A Boy Without a Father

Hey you. This is part two of that story I started. (Oh why did I do this to myself?)


Jackson Kiptanui was born 29 years ago on a cold day in November. His parents, a pair of insurance agents (Anne and William), had waited for his arrival anxiously. It had been a difficult pregnancy for his mother who had waited month after month, year after year before the sperm that made Jackson took. Still, carrying him to term brought her so much joy and hope. Jackson would be the firstborn of many.

On the day of his birth, Jackson’s father died. Just like that. No explanation, his heart gave out like the ding of an oven to let you know something was done. His time was done and he was gone. There would not be any second-borns or third-borns. Just like that Jackson was all Anne had in the world. A boy without a father. She started calling him Kip, after his father and eventually her lips forgot that her son’s first name was Jackson. Her fingers though, those did not forget although she found it strange whenever she would sign a slip for school or fill out a medical form.

For the first eight years of Kip’s life, he was her mother’s one and only love. She would pamper him, spoil him, treat him kama mayai. He could do no wrong. He was her perfect boy, the best of his father and his mother. But rather suddenly, his mother craved love from somewhere else. It was a strange feeling needing someone other than Kip but there was a stirring in her loins that she could not smother. She started seeing someone from work. His name was Henry.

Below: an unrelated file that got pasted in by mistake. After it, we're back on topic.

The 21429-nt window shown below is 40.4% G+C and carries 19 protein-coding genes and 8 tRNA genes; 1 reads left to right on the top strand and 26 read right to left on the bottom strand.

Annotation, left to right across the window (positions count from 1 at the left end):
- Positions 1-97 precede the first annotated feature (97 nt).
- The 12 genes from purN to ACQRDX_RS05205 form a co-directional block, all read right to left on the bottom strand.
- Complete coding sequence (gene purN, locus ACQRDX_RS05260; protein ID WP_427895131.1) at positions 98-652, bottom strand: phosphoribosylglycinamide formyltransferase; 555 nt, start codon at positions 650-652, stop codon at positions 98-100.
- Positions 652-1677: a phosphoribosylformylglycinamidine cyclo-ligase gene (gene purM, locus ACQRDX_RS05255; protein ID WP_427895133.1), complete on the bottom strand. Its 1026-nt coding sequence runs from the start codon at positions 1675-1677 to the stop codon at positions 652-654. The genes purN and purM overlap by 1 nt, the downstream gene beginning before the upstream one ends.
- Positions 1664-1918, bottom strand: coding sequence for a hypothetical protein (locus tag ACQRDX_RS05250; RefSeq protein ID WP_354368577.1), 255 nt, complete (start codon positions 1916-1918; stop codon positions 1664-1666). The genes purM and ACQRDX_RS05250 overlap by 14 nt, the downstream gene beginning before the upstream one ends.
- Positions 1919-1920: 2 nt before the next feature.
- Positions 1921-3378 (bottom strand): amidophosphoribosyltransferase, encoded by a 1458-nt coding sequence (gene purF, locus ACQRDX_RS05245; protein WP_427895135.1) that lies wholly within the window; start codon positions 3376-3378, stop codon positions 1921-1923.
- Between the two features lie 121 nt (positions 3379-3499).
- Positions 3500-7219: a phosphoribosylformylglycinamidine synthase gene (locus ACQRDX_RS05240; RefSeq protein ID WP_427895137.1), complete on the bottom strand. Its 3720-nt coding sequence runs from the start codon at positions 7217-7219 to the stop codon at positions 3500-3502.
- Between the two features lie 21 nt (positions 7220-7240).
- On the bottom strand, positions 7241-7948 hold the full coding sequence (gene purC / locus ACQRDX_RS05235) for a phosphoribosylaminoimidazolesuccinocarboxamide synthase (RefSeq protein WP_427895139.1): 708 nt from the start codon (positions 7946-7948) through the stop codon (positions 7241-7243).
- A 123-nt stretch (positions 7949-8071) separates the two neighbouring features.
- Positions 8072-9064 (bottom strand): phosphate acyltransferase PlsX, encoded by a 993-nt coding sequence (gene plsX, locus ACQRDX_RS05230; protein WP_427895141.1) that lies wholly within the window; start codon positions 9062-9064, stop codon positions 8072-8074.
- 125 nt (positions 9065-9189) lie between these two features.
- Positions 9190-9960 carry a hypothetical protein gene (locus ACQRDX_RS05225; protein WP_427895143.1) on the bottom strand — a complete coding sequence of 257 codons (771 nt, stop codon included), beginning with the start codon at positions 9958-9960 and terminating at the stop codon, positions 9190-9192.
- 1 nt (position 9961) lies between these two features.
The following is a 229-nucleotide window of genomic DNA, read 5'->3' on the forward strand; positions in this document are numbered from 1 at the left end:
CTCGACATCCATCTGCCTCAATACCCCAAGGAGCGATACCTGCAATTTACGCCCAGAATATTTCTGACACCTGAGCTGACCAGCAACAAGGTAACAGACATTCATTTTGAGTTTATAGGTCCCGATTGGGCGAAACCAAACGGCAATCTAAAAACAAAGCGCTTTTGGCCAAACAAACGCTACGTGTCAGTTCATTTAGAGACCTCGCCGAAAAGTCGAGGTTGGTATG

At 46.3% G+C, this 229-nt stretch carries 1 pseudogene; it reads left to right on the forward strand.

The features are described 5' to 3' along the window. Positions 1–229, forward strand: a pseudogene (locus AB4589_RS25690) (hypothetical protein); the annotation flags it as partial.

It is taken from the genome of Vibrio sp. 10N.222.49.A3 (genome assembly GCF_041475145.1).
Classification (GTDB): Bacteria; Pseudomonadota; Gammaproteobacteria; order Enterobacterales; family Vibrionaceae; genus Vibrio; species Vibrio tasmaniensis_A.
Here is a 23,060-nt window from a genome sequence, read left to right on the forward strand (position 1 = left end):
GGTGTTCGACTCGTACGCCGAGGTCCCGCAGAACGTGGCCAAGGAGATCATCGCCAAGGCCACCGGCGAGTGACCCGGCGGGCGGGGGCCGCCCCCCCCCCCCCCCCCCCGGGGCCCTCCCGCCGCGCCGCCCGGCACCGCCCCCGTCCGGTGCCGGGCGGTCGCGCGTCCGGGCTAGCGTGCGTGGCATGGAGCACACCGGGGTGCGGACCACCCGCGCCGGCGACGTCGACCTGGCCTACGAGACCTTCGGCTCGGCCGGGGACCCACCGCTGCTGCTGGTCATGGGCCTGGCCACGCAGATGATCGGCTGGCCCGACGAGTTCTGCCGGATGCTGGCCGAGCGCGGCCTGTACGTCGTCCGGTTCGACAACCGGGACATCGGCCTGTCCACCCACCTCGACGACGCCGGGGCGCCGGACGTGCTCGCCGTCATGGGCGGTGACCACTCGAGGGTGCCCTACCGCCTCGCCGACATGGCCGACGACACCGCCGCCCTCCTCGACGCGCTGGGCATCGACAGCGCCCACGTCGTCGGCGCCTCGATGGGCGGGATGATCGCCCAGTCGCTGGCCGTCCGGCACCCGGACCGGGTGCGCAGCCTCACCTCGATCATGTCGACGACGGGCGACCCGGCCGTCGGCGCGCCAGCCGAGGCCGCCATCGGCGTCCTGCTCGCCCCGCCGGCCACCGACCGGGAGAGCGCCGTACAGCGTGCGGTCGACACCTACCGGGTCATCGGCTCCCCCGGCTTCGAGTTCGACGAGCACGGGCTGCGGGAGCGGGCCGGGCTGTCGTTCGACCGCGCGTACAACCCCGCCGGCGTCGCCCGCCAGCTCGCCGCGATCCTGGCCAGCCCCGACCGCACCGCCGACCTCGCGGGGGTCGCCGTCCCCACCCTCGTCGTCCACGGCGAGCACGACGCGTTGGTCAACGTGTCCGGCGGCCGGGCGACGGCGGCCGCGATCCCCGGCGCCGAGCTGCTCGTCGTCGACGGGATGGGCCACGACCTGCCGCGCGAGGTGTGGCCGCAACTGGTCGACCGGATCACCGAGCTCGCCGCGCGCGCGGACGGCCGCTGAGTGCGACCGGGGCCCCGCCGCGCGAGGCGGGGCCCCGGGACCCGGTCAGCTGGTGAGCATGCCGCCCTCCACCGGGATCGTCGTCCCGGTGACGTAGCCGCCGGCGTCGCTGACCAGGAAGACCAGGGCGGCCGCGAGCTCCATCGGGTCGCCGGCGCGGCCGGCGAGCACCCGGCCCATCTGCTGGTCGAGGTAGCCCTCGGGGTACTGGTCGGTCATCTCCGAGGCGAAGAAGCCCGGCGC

Henry served to cool down the flame in Anne’s knickers and for the most part, treated her and her son well. Until one day he didn’t. Henry was a drunk. He particularly liked gin – the cheap kind that came in plastic bottles or sachets. Bitter water that Kip had once sampled and did not like the taste of. When Henry drank, he became abusive. It was like the gin (spirit) took him over and made him feel stronger. Everyone should know that he was stronger, not the normal Henry who sold insurance to people they never intended to compensate. This was super Henry. The Henry who was a beast in the sack, whose erection had to be satisfied as soon as it reared its head. The Henry who did not care about foreplay or consent. The Henry who was a gin-powered god.

Anne started wearing long-sleeved blouses when that Henry showed up. She started walking with a limp. She started to complain about backaches. Each night Henry came by, Kip was sent to bed quickly and he lay awake in his bed hearing the smacks and claps and grunts and whines coming from his mother’s room. Kip had heard at school what sex was. He wasn’t stupid. He knew that Henry and his mother were having the sex. But why were they doing it? From what he had heard, sex was for making babies. Were they trying to have a baby? Were they trying to replace him?

One day, Kip woke up and met Henry on his way out. Bloodshot eyes, shaggy hair and dishevelled clothes. He cleared his eight-year-old throat and told him not to come back. That’s when Henry smacked him so hard on the cheek he ruptured an eardrum. His mother heard him crying and raced out of her room finding her Kip on the floor in pain, Henry looming over him.

“Your son in a disrespectful cunt,” he said.

The hurt and shock in Anne’s eyes could be seen from space. Anger bubbled up from deep within her spirit. “Get out!” She screamed. “Get out and don’t you ever set foot in this house again!”

Henry stood still as if absorbing the anger emanating from the woman. He blinked away the surprise and smirked before he left. But he came back. He always came back. And whenever he came back, that spirit he had was stronger.

When Kip was in high school, he started going to the gym. He wanted to gain muscle. To become strong. Stronger than Henry who had now taken up permanent residence in their house. He had lost his job long ago and spent all his days in a hovel drinking chang’aa and who knows what else. Only coming home to eat his mother’s food and sleep in his mother’s bed.

He thought about this as he lifted weights. He still hadn’t grown into his full height yet so for a long time he looked like his frame could not support the muscle he was piling onto it. Gradually, as he became taller, his body became more proportional. Until finally, he was strong enough.